“With microvascular disease, you can have more atypical symptoms—you have chest pain that can come on with rest rather than exercise, or it can come on with emotional stress, such as a fight with your spouse, rather than a physical stress,” says Michos. Combined, these factors make the condition trickier to diagnose. “Microvascular angina can be both very limiting in terms of symptoms, and it’s associated with higher risk [of heart attack compared to women without angina], so it’s important that women with the condition are recognized.”

Because of the unique symptoms, Michos recommends women see a doctor who’s familiar with women’s heart disease. “They’re just a little more sensitive to some of these issues.”


Symptoms unique to women.

We’ve all seen a heart attack on TV—an older gentleman clutches his fist to his chest and passes out. But in reality, symptoms of heart disease come in many forms, especially for women. And remember to trust your gut—if you suspect any problems, tell your doctor about your symptoms and that you’re concerned about your heart.

  • Shortness of breath: Women often struggle to breathe a few weeks before an attack. If you’re doing normal physical activity and suddenly experience shortness of breath, it may be a reason to be worried.
  • Back pain
  • Unusual pain in the lower back could signal stress to the heart muscle.
  • Jaw pain
  • Especially in women, pain due to heart strain can radiate to the neck, jaw, and back. If you experience pain in one of these areas related to physical activity, pay attention.
  • Nausea
  • Flu-like symptoms are often reported days before a heart attack.

Rising To The Challenge

But there is some good news: The overall mortality rate is going down among women. “What’s concerning is there’s actually been a stagnation or plateau in this decline for younger women, ages 25 to 54,” says Michos. So while fewer women overall are dying from heart disease, the rates for younger women are staying the same. That’s why it’s important for young women to take charge of their health. And a good start is to get screened every four to six years, starting at age 20.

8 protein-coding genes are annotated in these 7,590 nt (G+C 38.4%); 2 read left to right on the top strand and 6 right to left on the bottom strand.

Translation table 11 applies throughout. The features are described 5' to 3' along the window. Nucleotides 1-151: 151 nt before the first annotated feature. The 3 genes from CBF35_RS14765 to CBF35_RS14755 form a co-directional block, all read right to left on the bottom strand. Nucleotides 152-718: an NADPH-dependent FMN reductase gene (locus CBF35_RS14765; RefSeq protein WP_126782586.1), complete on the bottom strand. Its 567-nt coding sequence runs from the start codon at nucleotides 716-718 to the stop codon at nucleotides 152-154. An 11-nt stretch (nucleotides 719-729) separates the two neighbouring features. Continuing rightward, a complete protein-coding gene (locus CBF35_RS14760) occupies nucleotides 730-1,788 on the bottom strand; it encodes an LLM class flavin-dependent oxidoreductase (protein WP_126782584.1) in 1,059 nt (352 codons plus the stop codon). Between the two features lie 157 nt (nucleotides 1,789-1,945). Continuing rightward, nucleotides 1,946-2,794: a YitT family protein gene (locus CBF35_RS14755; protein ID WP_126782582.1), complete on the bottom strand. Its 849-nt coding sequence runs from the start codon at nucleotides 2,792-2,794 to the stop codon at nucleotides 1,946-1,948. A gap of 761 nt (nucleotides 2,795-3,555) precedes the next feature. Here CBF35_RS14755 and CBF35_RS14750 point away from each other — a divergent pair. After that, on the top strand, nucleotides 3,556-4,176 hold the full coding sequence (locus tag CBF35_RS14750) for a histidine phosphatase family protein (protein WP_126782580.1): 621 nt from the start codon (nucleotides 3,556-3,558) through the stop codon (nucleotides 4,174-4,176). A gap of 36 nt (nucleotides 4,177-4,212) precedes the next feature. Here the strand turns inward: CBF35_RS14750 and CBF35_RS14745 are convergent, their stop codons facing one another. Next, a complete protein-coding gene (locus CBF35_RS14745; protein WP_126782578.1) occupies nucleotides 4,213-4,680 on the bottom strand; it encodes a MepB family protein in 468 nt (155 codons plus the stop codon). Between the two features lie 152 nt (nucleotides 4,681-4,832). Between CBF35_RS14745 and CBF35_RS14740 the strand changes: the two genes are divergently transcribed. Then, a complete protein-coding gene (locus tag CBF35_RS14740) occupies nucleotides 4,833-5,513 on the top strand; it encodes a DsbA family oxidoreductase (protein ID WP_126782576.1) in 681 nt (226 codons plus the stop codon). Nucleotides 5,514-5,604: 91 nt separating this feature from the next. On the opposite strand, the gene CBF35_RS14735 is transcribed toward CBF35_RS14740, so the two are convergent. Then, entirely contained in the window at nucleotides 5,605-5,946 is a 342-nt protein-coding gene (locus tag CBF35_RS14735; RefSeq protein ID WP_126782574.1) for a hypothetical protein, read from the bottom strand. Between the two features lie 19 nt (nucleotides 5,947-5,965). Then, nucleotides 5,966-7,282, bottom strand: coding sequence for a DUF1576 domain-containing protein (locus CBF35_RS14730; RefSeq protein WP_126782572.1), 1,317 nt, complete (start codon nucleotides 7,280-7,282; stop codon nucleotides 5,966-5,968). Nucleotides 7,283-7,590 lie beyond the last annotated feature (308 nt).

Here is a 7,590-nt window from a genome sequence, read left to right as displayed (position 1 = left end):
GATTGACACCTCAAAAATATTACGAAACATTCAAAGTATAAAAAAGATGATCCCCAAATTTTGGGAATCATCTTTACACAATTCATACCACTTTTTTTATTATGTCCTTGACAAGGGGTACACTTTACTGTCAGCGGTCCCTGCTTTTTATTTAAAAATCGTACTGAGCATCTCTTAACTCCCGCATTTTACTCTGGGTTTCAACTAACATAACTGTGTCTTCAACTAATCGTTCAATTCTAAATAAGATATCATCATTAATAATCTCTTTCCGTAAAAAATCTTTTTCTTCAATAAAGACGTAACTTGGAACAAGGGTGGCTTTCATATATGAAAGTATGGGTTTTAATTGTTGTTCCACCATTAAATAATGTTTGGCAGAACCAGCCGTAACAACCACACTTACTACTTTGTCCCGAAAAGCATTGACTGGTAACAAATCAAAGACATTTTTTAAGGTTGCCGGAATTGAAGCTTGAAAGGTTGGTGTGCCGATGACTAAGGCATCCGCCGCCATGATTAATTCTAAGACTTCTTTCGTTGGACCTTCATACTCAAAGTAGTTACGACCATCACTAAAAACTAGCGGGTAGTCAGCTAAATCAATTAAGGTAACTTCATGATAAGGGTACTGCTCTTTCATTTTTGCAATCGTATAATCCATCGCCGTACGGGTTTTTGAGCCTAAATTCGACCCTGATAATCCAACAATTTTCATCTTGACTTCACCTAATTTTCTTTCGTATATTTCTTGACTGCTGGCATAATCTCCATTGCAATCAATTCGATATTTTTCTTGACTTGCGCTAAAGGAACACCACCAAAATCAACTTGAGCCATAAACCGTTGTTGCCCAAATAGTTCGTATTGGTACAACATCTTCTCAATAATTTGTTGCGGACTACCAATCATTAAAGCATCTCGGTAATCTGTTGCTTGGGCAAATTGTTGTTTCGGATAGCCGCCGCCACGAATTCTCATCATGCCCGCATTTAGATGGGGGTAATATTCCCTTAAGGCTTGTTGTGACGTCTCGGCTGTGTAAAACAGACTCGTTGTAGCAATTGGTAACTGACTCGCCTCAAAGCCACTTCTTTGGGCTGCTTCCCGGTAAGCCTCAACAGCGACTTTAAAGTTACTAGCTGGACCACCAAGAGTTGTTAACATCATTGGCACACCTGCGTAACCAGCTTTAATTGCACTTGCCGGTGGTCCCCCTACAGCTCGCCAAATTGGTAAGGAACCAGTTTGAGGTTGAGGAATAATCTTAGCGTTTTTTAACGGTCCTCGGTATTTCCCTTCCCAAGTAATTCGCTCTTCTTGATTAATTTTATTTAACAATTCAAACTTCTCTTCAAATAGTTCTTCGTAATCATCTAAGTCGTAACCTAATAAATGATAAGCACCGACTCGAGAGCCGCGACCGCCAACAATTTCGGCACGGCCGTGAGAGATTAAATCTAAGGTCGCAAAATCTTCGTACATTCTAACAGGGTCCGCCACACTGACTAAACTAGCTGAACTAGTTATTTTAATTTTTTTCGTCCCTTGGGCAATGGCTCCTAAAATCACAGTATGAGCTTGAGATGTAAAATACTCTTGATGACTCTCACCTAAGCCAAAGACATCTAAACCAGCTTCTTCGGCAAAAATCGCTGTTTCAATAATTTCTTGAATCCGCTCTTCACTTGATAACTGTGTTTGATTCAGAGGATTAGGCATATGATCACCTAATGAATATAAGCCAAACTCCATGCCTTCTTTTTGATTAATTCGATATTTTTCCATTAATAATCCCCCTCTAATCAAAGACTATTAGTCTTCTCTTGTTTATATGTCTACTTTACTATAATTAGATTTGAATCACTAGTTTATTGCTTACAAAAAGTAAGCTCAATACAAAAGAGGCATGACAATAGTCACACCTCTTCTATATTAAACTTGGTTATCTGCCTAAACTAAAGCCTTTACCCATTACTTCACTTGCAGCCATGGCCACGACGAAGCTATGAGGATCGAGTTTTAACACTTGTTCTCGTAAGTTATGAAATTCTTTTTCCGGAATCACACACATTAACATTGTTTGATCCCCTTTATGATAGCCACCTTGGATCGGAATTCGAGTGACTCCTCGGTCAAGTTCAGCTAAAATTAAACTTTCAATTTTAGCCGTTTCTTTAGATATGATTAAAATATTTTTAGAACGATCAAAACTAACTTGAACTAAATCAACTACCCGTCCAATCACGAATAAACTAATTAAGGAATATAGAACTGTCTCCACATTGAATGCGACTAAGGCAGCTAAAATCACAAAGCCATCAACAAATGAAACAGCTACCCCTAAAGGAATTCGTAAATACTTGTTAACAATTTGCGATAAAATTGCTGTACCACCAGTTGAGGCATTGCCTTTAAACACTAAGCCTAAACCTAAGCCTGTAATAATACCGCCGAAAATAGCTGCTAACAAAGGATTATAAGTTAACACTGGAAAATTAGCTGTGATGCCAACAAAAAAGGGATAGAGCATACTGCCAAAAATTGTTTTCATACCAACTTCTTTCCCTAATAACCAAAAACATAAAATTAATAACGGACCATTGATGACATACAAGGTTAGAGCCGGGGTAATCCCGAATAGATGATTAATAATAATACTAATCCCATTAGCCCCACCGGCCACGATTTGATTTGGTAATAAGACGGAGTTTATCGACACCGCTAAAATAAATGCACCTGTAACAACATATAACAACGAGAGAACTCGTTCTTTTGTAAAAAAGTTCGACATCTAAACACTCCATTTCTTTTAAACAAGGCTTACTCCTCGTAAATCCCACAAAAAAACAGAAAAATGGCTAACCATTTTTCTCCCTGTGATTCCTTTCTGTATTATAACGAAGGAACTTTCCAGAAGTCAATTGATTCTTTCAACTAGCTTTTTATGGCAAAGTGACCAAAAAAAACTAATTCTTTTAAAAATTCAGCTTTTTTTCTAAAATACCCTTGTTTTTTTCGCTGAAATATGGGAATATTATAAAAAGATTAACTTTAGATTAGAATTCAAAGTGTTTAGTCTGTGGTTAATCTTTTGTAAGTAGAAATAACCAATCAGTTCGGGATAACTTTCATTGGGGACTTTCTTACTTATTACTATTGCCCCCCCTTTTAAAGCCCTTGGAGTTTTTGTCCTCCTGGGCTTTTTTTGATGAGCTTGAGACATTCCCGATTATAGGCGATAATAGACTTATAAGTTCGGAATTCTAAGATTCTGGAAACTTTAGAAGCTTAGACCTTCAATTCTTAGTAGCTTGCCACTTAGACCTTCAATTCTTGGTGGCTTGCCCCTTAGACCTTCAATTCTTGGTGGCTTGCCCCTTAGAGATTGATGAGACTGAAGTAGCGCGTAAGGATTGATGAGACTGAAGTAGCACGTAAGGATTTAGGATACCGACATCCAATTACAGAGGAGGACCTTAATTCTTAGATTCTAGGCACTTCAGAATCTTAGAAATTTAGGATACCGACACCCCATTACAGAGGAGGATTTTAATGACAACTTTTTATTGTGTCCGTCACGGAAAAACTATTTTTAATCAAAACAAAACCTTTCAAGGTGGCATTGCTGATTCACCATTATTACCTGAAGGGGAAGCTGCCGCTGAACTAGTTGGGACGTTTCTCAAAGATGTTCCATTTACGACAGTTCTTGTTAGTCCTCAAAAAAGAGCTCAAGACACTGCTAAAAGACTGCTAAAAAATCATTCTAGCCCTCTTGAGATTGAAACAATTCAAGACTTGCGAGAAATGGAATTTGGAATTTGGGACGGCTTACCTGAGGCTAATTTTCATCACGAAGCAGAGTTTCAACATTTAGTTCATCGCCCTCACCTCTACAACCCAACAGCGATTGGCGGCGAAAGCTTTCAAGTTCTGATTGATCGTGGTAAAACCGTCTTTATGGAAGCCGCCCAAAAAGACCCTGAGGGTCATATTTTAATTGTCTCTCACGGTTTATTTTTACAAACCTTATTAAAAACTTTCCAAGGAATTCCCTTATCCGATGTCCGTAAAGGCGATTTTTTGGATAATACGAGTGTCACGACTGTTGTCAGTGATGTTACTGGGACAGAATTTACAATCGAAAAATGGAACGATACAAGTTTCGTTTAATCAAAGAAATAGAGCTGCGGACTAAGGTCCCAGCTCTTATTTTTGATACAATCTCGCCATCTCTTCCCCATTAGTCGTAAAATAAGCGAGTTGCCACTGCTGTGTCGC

Also important is knowing your numbers, like blood pressure and cholesterol. “I see these really educated women who take care of their whole family’s finances and all their kids’ soccer schedules and often are working full-time, and I ask them, ‘What’s your cholesterol?’ and they’re like, ‘I don’t know, I think it’s good,’” says Michos. “I encourage women to know their numbers and track them, and be an active partner in engaging their doctor in their health.”

Cardiovascular disease statistics can be intimidating, but it’s important to remember that the disease is preventable. While prevention includes a big-picture look at your lifestyle, there are a few steps you can take to get started.

In addition to knowing your numbers, Cigna’s Stasiuk recommends lifestyle changes like getting active, eating better, stopping smoking, and limiting alcohol. “It sounds simple, but you can’t do seven things at once,” Stasiuk advises. “The important thing is to pick which ones are important to you, and do what you think you can do. Start small, get support, get information, and track your progress.”

When it comes to prevention, it’s important to rally the support of your community. “We know that 80 percent of health care decisions are made by women, and we also know that the health of a woman’s village is dependent on a woman, because the woman still does the vast majority of grocery shopping, cooking, et cetera,” says Stasiuk. “One of the biggest challenges is for women to carve out time for themselves.” She recommends women reach out to their family and friends for help “so that the time that a woman typically spends doing for others, others can do for her, and she can take that time to think about her health.”

Listen To Your Heart 3


How to stop heart disease before it starts.

Heart health begins with a healthy lifestyle. Dr. Erin Michos, a cardiologist at the Johns Hopkins Women’s Cardiovascular Health Center, shares an A-B-C approach to heart disease prevention.

Assess Risk

Ask your doctor to measure your risk factors, which can be used to determine your 10-year risk. Remember, risk calculators don’t include many unique factors, like pregnancy and family history. Blood Pressure Management

Have your blood pressure measured regularly, and work with your doctor to achieve an optimal level—now considered to be less than 120 over 80. Cholesterol Management and Smoking Cessation

Cholesterol levels—both good and bad—are important numbers in assessing your health, but many women don’t know them. And if you smoke, the increased risk of heart disease is just one more reason to stop.

Diabetes Prevention

Eat a healthy, Mediterranean-inspired diet rich in fruits, veggies, grains, and lean protein to prevent diabetes and improve cardiovascular health. Exercise

Moderate physical activity is associated with a decreased risk of heart disease in women. Aim for 5,000 to 10,000 steps a day. Family History

Talk with your doctor about history of stroke and heart disease in your family. If both parents have suffered from heart disease before the age of 55, it could raise your risk as much as 50 percent.